When a deputation is sent to her place, they are ushered into a dark hall which leads into what the writer calls “more shadow.” Darkness is connected to bad omens or evil, while a shadow suggests the absence of life; and the presence of death. As we learn later, there is a corpse lying in the house. Emily’s life is in darkness- confusion and disillusionment; she doesn’t know that a new mayor has taken over, and lives in the illusion of marriage. The chronological sequencing of the setting from a decaying neighborhood, to a dark hall and shadowy stairs, implies the progress of degeneration from physical defects to death. The cracked leather of the furniture and dust indicates that they were not used; suggesting that life had really stopped for Emily- and true it is, since even the invincible watch on a chain points to this reality: she was unconscious to the passing of time. She was living in a private life inside her house, oblivious of the outside world. It is worthy noting that her house was secluded, suggesting how she was an outsider –dead to the outside community. It is said that nobody ever visited her, not even her visitors. She only became their concern when the smell of rotting flesh got into their lives. Even then, the expressed concerns were personal and they referred to legal provisions rather than some societal norms like one’s social responsibility. Otherwise, she did not feature in their daily routines: neither did they feature in hers, if she had any. At a higher level, her isolated house portrays the individualistic tendencies of urban life, the death of interpersonal relationships. .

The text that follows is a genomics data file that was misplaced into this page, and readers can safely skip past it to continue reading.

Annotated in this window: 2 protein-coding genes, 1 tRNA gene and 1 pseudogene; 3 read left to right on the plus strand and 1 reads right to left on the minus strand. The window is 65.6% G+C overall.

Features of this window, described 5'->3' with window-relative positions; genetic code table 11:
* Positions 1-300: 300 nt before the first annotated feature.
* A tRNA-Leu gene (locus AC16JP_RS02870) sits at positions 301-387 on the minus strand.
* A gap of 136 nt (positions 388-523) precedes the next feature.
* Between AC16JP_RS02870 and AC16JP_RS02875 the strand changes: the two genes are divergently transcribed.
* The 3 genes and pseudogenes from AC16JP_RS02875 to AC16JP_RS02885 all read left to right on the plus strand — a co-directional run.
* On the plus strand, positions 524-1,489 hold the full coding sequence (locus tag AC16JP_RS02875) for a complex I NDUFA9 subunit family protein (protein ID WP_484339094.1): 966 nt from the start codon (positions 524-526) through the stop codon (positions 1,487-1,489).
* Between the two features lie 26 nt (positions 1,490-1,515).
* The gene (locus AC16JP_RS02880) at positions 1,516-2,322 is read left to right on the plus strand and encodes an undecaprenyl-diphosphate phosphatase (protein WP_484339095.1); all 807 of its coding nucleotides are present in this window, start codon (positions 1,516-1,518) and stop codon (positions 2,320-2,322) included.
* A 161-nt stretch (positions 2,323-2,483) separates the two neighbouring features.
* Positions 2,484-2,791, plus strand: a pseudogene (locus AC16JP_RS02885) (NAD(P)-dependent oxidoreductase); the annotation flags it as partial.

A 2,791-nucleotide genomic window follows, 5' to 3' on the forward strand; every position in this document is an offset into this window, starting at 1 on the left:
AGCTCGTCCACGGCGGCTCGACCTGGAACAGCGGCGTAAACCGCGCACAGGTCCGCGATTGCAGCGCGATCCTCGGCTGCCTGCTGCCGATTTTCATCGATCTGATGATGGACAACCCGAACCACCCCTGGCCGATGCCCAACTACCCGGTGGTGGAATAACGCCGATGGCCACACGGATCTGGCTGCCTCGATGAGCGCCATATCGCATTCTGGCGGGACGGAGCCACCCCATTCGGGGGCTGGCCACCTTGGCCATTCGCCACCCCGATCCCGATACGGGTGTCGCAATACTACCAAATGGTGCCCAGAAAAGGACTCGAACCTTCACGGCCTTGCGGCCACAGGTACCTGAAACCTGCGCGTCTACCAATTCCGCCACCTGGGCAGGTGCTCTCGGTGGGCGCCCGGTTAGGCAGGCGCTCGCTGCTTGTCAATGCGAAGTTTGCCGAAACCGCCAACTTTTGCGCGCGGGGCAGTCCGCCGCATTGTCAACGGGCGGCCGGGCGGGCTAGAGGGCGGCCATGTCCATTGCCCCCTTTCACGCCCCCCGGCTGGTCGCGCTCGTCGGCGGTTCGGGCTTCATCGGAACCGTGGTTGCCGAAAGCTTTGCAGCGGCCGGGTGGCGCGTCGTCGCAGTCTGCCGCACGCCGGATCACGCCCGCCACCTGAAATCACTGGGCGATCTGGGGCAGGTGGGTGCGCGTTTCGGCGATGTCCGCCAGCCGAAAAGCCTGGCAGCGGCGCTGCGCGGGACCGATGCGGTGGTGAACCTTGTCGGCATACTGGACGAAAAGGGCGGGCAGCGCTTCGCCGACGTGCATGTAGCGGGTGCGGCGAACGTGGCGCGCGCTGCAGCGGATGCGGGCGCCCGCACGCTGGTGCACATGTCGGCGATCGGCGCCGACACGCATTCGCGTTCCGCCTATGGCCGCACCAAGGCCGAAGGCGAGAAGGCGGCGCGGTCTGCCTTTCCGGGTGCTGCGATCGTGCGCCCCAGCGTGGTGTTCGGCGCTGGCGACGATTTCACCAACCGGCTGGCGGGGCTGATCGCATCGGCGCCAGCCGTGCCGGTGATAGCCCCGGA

When Emily decides to poison Homer Barron, the scene changes to a drug store where she went to buy arsenic. This marks the height of her mental deterioration, suggesting that her sanity was dead. Initially, she had been unable to choose a husband, and the drug store suggests the height of dementia, where her life is really in the shadows of death. On the whole, Faulkner uses setting to get into the mind of the character and show how they are undergoing slow death. Like the physical environment that surrounds Emily, she is in a process of decay that will lead to her death.
In conclusion, setting is significant in literature as it provides the context for developing and portraying themes. Secluded settings like Emily’s house in A Rose for Emily suggest lack of contact with other people, akin to the loneliness of a grave. Similarly, the rocky patches of land in The Waste Land indicate the absence of life, since there is a lack of water, the symbol of life.